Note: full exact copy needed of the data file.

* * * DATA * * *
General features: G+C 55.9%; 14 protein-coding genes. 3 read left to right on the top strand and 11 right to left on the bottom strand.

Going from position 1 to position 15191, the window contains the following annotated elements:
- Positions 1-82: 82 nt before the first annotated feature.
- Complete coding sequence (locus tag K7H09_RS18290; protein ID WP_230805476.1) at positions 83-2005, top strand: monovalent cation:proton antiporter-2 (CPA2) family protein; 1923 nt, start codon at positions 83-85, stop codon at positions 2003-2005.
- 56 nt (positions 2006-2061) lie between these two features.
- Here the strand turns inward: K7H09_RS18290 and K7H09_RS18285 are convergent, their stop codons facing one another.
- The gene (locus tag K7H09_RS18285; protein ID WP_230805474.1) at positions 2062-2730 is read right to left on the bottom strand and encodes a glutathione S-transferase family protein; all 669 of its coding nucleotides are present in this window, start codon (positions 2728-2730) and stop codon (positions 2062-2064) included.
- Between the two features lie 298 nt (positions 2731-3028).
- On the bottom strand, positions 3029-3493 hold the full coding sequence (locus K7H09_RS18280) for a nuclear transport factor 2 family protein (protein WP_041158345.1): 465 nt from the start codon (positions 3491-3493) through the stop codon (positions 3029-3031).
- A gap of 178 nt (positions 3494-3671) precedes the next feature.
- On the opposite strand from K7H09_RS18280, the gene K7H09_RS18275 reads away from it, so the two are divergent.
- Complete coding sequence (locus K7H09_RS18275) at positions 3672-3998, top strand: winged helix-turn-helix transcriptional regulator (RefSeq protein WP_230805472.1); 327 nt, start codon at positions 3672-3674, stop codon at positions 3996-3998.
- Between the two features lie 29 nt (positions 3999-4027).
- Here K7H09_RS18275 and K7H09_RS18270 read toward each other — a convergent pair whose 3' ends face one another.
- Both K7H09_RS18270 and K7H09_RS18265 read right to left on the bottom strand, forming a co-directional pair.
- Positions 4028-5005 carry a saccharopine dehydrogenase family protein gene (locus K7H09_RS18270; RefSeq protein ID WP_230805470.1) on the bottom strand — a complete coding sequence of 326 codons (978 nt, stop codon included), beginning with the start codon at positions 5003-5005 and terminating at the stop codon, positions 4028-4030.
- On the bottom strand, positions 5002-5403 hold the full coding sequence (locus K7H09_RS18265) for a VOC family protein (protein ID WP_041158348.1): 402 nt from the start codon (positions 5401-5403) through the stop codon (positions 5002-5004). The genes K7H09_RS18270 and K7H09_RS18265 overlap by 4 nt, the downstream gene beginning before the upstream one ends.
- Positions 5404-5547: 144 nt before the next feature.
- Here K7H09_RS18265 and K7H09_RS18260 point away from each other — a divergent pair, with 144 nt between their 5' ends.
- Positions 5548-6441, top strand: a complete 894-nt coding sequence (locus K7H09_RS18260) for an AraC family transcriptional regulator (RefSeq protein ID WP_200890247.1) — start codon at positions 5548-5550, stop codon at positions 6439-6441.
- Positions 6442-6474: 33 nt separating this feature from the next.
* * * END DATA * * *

General features: G+C 55.9%; 14 protein-coding genes. 3 read left to right on the top strand and 11 right to left on the bottom strand.

Going from position 1 to position 15191, the window contains the following annotated elements:
- Positions 1-82: 82 nt before the first annotated feature.
- Complete coding sequence (locus tag K7H09_RS18290; protein ID WP_230805476.1) at positions 83-2005, top strand: monovalent cation:proton antiporter-2 (CPA2) family protein; 1923 nt, start codon at positions 83-85, stop codon at positions 2003-2005.
- 56 nt (positions 2006-2061) lie between these two features.
- Here the strand turns inward: K7H09_RS18290 and K7H09_RS18285 are convergent, their stop codons facing one another.
- The gene (locus tag K7H09_RS18285; protein ID WP_230805474.1) at positions 2062-2730 is read right to left on the bottom strand and encodes a glutathione S-transferase family protein; all 669 of its coding nucleotides are present in this window, start codon (positions 2728-2730) and stop codon (positions 2062-2064) included.
- Between the two features lie 298 nt (positions 2731-3028).
- On the bottom strand, positions 3029-3493 hold the full coding sequence (locus K7H09_RS18280) for a nuclear transport factor 2 family protein (protein WP_041158345.1): 465 nt from the start codon (positions 3491-3493) through the stop codon (positions 3029-3031).
- A gap of 178 nt (positions 3494-3671) precedes the next feature.
- On the opposite strand from K7H09_RS18280, the gene K7H09_RS18275 reads away from it, so the two are divergent.
- Complete coding sequence (locus K7H09_RS18275) at positions 3672-3998, top strand: winged helix-turn-helix transcriptional regulator (RefSeq protein WP_230805472.1); 327 nt, start codon at positions 3672-3674, stop codon at positions 3996-3998.
- Between the two features lie 29 nt (positions 3999-4027).
- Here K7H09_RS18275 and K7H09_RS18270 read toward each other — a convergent pair whose 3' ends face one another.
- Both K7H09_RS18270 and K7H09_RS18265 read right to left on the bottom strand, forming a co-directional pair.
- Positions 4028-5005 carry a saccharopine dehydrogenase family protein gene (locus K7H09_RS18270; RefSeq protein ID WP_230805470.1) on the bottom strand — a complete coding sequence of 326 codons (978 nt, stop codon included), beginning with the start codon at positions 5003-5005 and terminating at the stop codon, positions 4028-4030.
- On the bottom strand, positions 5002-5403 hold the full coding sequence (locus K7H09_RS18265) for a VOC family protein (protein ID WP_041158348.1): 402 nt from the start codon (positions 5401-5403) through the stop codon (positions 5002-5004). The genes K7H09_RS18270 and K7H09_RS18265 overlap by 4 nt, the downstream gene beginning before the upstream one ends.
- Positions 5404-5547: 144 nt before the next feature.
- Here K7H09_RS18265 and K7H09_RS18260 point away from each other — a divergent pair, with 144 nt between their 5' ends.
- Positions 5548-6441, top strand: a complete 894-nt coding sequence (locus K7H09_RS18260) for an AraC family transcriptional regulator (RefSeq protein ID WP_200890247.1) — start codon at positions 5548-5550, stop codon at positions 6439-6441.
- Positions 6442-6474: 33 nt separating this feature from the next.